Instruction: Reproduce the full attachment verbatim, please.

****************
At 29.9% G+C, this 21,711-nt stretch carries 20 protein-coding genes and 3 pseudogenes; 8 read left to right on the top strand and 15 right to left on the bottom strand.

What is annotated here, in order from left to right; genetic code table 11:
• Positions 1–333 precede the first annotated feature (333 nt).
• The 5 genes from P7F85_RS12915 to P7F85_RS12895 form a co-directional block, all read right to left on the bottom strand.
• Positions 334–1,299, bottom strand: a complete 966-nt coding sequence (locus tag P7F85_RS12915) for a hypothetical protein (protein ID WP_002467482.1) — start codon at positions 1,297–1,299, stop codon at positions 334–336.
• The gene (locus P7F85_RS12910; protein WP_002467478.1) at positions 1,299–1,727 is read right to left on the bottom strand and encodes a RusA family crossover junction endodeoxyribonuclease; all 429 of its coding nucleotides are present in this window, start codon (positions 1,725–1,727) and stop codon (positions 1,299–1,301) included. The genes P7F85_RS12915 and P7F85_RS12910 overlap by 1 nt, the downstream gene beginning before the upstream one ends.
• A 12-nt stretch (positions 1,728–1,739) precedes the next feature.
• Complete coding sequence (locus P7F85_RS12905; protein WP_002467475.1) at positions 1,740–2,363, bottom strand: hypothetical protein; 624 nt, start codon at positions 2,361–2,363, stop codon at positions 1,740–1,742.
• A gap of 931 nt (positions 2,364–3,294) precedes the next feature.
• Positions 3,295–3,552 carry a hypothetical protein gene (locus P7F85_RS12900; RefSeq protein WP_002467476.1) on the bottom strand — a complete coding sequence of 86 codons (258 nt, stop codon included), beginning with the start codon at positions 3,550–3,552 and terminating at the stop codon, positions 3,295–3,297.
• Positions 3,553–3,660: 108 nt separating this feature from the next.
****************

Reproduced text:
At 29.9% G+C, this 21,711-nt stretch carries 20 protein-coding genes and 3 pseudogenes; 8 read left to right on the top strand and 15 right to left on the bottom strand.

What is annotated here, in order from left to right; genetic code table 11:
• Positions 1–333 precede the first annotated feature (333 nt).
• The 5 genes from P7F85_RS12915 to P7F85_RS12895 form a co-directional block, all read right to left on the bottom strand.
• Positions 334–1,299, bottom strand: a complete 966-nt coding sequence (locus tag P7F85_RS12915) for a hypothetical protein (protein ID WP_002467482.1) — start codon at positions 1,297–1,299, stop codon at positions 334–336.
• The gene (locus P7F85_RS12910; protein WP_002467478.1) at positions 1,299–1,727 is read right to left on the bottom strand and encodes a RusA family crossover junction endodeoxyribonuclease; all 429 of its coding nucleotides are present in this window, start codon (positions 1,725–1,727) and stop codon (positions 1,299–1,301) included. The genes P7F85_RS12915 and P7F85_RS12910 overlap by 1 nt, the downstream gene beginning before the upstream one ends.
• A 12-nt stretch (positions 1,728–1,739) precedes the next feature.
• Complete coding sequence (locus P7F85_RS12905; protein WP_002467475.1) at positions 1,740–2,363, bottom strand: hypothetical protein; 624 nt, start codon at positions 2,361–2,363, stop codon at positions 1,740–1,742.
• A gap of 931 nt (positions 2,364–3,294) precedes the next feature.
• Positions 3,295–3,552 carry a hypothetical protein gene (locus P7F85_RS12900; RefSeq protein WP_002467476.1) on the bottom strand — a complete coding sequence of 86 codons (258 nt, stop codon included), beginning with the start codon at positions 3,550–3,552 and terminating at the stop codon, positions 3,295–3,297.
• Positions 3,553–3,660: 108 nt separating this feature from the next.